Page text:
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. Last Updated: 07/27/2016

Encyclopedia Entry on Chechnya Declared Extremist

A Grozny court has labeled an encyclopedia entry on Chechnya as extremist and ordered the confiscation of volume 58 of the 62-volume "Big Encyclopedia," the Chechen government said Tuesday.

The encyclopedia was published between 2005 and 2006 by the Moscow-based Terra publishing house. The publisher declined to comment Tuesday.

Authorities will ask the Justice Ministry to include the volume in its list of extremist publications, Chechen ombudsman Nurdi Nukhazhiyev said, Interfax reported.

In an official complaint published last month, Nukhazhiyev said the entry portrays Chechens as being genetically predisposed to violence and constantly raiding their neighbors. "It pulls out old and totally shattered fables like mass treason and collaboration with the Germans [during World

War II] and genocide of [Chechnya's] Russian-speaking population," he said.

In a statement posted on the Chechen government's web site Tuesday, the ombudsman lambasted the entry as including "everything negative that has been said about Chechens for hundreds of years."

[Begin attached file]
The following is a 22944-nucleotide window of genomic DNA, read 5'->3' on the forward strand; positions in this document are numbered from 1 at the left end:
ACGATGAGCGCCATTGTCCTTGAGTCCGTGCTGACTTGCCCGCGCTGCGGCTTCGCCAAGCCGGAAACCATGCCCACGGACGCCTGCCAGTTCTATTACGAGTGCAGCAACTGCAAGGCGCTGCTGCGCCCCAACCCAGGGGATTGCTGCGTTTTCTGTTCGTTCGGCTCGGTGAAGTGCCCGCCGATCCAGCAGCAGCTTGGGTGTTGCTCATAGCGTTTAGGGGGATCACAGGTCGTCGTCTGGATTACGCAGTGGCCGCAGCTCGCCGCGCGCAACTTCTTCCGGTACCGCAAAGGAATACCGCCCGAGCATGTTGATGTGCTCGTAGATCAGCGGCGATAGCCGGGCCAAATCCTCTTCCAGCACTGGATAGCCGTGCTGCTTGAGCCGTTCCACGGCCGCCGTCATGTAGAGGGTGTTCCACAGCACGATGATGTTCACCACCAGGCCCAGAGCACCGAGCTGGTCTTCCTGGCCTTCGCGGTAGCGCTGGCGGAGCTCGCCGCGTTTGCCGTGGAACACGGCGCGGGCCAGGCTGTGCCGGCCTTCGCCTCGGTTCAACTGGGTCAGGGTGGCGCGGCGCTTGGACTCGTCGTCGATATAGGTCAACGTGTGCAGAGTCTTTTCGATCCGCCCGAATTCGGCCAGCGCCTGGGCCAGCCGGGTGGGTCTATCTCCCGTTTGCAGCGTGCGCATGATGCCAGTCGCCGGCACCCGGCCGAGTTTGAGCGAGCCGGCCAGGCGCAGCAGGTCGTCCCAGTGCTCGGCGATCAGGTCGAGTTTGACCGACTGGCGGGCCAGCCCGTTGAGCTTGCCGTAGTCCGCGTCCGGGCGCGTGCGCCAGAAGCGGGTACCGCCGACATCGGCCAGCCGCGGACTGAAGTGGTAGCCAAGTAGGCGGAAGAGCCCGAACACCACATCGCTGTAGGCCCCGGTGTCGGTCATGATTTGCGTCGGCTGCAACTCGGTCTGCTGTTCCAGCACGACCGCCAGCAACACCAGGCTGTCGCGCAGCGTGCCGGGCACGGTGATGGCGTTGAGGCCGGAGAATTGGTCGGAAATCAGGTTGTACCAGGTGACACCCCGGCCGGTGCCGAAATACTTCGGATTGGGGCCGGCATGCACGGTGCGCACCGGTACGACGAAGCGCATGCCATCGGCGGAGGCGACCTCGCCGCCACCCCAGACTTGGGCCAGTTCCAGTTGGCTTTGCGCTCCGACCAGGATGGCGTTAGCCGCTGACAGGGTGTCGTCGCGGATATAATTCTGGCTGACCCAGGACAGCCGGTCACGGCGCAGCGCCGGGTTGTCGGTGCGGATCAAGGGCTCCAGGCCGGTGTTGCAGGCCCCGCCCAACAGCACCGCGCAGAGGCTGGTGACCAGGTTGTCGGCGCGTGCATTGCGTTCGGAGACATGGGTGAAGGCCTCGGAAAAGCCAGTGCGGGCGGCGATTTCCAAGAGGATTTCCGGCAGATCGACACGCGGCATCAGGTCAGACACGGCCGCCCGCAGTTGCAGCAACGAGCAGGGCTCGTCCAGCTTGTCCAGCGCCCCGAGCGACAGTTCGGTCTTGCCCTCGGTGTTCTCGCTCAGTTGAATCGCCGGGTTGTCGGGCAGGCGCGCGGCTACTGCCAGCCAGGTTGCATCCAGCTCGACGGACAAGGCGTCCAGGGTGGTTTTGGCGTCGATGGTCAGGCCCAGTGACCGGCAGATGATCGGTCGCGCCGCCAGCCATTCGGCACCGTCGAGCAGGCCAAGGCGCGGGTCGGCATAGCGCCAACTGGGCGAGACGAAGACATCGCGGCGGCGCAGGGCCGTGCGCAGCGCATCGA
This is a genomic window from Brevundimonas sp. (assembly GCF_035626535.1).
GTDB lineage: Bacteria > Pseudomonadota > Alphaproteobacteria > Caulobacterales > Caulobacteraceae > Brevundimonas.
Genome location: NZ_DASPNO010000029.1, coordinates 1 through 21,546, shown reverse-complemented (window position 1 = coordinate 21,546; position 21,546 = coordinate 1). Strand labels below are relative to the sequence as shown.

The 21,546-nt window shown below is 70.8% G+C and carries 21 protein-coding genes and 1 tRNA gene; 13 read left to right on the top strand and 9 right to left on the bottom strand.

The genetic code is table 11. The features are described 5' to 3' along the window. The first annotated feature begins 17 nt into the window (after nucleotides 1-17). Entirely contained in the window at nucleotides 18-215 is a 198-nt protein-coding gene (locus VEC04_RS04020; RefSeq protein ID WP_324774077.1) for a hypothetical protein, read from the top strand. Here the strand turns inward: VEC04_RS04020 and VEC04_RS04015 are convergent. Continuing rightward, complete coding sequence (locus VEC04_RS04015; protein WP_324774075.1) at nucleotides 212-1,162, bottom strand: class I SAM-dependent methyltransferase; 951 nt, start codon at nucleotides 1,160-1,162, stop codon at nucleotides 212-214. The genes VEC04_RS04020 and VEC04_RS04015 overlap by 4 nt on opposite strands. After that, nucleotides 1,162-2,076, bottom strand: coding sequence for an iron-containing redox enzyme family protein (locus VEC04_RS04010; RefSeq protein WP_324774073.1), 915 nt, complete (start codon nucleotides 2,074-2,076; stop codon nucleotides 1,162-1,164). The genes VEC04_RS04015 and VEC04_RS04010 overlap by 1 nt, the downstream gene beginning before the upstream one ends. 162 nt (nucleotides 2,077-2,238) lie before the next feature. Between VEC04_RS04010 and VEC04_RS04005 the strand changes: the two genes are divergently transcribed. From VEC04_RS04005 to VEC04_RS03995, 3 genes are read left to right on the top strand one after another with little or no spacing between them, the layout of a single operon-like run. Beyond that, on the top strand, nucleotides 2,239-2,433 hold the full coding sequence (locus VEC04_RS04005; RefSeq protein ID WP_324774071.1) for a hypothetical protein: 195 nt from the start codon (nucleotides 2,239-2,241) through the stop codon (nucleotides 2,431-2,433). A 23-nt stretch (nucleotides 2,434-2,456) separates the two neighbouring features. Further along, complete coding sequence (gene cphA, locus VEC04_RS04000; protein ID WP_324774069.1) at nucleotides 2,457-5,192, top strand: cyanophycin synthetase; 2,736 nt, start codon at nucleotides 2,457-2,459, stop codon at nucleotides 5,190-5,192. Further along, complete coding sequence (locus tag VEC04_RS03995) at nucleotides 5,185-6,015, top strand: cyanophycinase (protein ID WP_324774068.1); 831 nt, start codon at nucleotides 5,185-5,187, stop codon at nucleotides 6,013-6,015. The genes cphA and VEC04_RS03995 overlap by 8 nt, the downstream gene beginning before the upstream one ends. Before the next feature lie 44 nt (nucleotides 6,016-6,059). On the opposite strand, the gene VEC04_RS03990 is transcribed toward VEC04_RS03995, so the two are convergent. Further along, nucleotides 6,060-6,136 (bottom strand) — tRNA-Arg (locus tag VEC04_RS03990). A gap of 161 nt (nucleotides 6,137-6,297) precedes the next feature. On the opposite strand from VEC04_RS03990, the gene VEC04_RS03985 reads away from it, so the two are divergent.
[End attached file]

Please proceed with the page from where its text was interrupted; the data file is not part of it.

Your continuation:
In an expert opinion for the court, Vitaly Naumkin, head of the Academy of Science's Oriental Institute, said the article contained "grave falsification of Chechen history and unscientific accounts that might cause [ethnic] hatred," Gazeta.ru reported.

Among others, it contains "vile myths" like a statement that Chechens welcomed the German army by preparing a white horse with a golden saddle as a present for Adolf Hitler, Naumkin said.

During Monday's hearing at Grozny's Zavodsky District Court, Chechen historian Vakhid Akayev said everything in the encyclopedia relating to Chechnya was ideologized and gave a one-sided interpretation of history.

"The worst is that this filthy parody was not written by people from the street but by 10 members of the Academy of Science," Akayev said, Interfax reported.

No copy of the full entry was available Tuesday. An aide to the encyclopedia's chief editor, Sergei Kondratov, said he was not authorized to provide a copy. Kondratov would not be available to comment, said the aide, who refused to give his full name.

Terra's publication is distinct from the "Big Russian Encyclopedia," the successor to the "Big Soviet Encyclopedia."

Launched in 2005, the Terra encyclopedia had a print run of 150,000 priced at 58,000 rubles (nearly $2,000).